August 6/13, 2018: Volume 34, Issue 4
By Mara Bollettieri
In this digital age, virtually all consumers use the Internet and social media. Whether it’s texting, sending “likes” and messages on Facebook, posting a picture of an aesthetically pleasing cappuccino on Instagram or searching for what’s trending in the news on Google—we are all guilty of it.
As digital continues to permeate our lives, it’s important for flooring dealers to make sure their businesses are easily accessible to consumers via the Internet. While having a business website is a step in the right direction, it’s crucial to have potential customers actually visiting the site.
Before entering a showroom, consumers will want to see what a dealer has to offer and/or search for online reviews of the business.
FCNews spoke with some digital marketing professionals about driving traffic to websites. The following are some of their tips and best practices.
Email previous customers. One of the best ways to get visits to a website is through email marketing, experts say. Dealers should email past customers and/or people in their network to get themselves heard. This can then lead to traffic, especially if the emails are filled with testimonials from happy clients.
Lisbeth Calandrino, FCNews columnist and retail industry consultant, suggests interviewing satisfied customers in a video or simply quoting them, and then putting this content in mass emails. “Email marketing is one of the most powerful tools to drive traffic to your website and is often overlooked. Companies invest more money in attracting new customers than grooming sold customers.”
In order to send bulk emails, Calandrino suggests using a server, such as Follow Your Customer or MailChimp, that specializes as a marketing automation platform. It’s important that the server includes an “opt-out” option in emails so people have the choice to unsubscribe—that way they don’t get annoyed by the emails and complain about the store through online reviews.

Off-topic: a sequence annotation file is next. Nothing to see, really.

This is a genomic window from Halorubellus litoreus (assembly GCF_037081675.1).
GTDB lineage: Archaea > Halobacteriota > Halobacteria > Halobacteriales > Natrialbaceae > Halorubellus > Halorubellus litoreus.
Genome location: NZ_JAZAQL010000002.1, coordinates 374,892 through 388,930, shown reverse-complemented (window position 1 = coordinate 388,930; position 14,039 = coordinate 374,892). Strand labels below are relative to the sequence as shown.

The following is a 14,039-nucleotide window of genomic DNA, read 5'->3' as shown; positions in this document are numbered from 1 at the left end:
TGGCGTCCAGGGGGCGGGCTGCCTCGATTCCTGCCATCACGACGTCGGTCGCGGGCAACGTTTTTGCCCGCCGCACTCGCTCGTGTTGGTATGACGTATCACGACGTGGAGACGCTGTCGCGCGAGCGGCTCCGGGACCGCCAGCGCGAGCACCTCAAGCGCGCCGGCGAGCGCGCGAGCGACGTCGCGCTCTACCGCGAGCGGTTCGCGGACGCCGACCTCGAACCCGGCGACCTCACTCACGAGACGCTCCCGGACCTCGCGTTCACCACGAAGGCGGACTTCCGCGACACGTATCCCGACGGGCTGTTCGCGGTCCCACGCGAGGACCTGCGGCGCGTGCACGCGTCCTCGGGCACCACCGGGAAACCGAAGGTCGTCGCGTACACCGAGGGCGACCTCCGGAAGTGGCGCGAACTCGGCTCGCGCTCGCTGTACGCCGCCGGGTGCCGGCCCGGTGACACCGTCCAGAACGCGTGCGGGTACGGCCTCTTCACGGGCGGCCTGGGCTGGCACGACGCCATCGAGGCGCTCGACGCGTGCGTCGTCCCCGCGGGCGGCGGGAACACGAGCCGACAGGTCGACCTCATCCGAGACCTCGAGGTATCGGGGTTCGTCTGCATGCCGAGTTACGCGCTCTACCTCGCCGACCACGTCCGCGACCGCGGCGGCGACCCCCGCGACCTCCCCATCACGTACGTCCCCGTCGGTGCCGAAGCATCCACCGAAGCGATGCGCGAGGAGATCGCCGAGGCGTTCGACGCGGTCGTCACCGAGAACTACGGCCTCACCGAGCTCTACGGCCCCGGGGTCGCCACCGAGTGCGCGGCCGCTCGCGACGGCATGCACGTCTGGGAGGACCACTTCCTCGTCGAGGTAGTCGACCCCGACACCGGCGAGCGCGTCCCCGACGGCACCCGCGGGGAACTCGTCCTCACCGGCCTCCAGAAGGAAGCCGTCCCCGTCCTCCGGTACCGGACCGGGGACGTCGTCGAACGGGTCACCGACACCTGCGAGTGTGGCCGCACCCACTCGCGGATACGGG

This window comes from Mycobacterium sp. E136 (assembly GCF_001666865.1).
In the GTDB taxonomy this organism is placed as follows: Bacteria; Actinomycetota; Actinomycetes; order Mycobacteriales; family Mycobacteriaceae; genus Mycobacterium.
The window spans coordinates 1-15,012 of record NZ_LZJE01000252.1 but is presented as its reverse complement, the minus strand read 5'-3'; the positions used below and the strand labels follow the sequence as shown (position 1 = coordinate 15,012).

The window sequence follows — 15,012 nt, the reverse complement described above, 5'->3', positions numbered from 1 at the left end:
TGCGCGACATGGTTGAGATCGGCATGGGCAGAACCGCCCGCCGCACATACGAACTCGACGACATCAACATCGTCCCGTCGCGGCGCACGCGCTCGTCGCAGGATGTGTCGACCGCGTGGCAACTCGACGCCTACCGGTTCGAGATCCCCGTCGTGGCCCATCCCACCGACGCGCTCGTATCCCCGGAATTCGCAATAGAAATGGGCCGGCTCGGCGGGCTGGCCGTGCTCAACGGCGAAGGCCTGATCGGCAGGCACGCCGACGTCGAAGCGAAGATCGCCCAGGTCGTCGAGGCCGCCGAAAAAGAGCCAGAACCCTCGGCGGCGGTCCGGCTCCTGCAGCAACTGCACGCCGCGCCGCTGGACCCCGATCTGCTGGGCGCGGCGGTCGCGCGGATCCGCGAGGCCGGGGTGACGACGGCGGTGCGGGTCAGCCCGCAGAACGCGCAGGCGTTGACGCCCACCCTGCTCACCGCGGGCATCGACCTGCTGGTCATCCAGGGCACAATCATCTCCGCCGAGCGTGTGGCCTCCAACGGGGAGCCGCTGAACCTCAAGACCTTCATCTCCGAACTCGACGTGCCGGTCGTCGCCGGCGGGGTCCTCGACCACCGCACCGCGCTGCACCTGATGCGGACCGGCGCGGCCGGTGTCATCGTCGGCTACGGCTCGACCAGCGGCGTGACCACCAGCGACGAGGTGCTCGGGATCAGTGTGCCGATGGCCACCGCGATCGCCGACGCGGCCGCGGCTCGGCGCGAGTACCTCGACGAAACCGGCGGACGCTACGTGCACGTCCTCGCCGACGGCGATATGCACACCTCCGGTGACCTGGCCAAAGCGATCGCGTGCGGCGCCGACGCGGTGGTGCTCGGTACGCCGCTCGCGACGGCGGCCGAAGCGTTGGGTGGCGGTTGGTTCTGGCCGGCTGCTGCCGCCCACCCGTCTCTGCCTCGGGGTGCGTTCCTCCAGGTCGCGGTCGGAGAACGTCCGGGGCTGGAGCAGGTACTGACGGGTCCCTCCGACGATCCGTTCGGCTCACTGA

Calandrino also recommends that retailers send emails once a week that vary in topic. She suggests writing interesting tidbits or information followed by a link to the dealer’s website. “You can put offers in your emails, but you don’t want to do offers every time—maybe you do one offer every two months,” she explained. “If you keep sending me offers, and I already bought, I’m just going to get annoyed. But if you send me some golf tips or you tell me about the best place to go by the lake, I might find that amusing. Or if it’s summer, send a barbecue recipe. The point is just to keep these people—who know you and like you—to keep knowing you and liking you.”
Jim Augustus Armstrong, FCNews columnist and retail marketing expert with Flooring Success Systems, believes content sent in emails should not always be flooring related. He suggests using the “90/10 formula,” which he explains is 90% fun and informative content, and only about 10% flooring. “Email is still a powerful marketing tool, if done correctly,” he stated. “This [90/10 formula] will create engaged readers who actually open and read your emails. Include links in your email driving them back to your website to read your latest blog post, watch an instructional video, announce a new product or take advantage of a special offer.”
Get social. With consumers tweeting and Facebook posting on a regular basis, dealers need to make sure their businesses are known on various social media platforms. Since people are frequenting these platforms, sharing content on them can help lead consumers directly to a dealer’s site.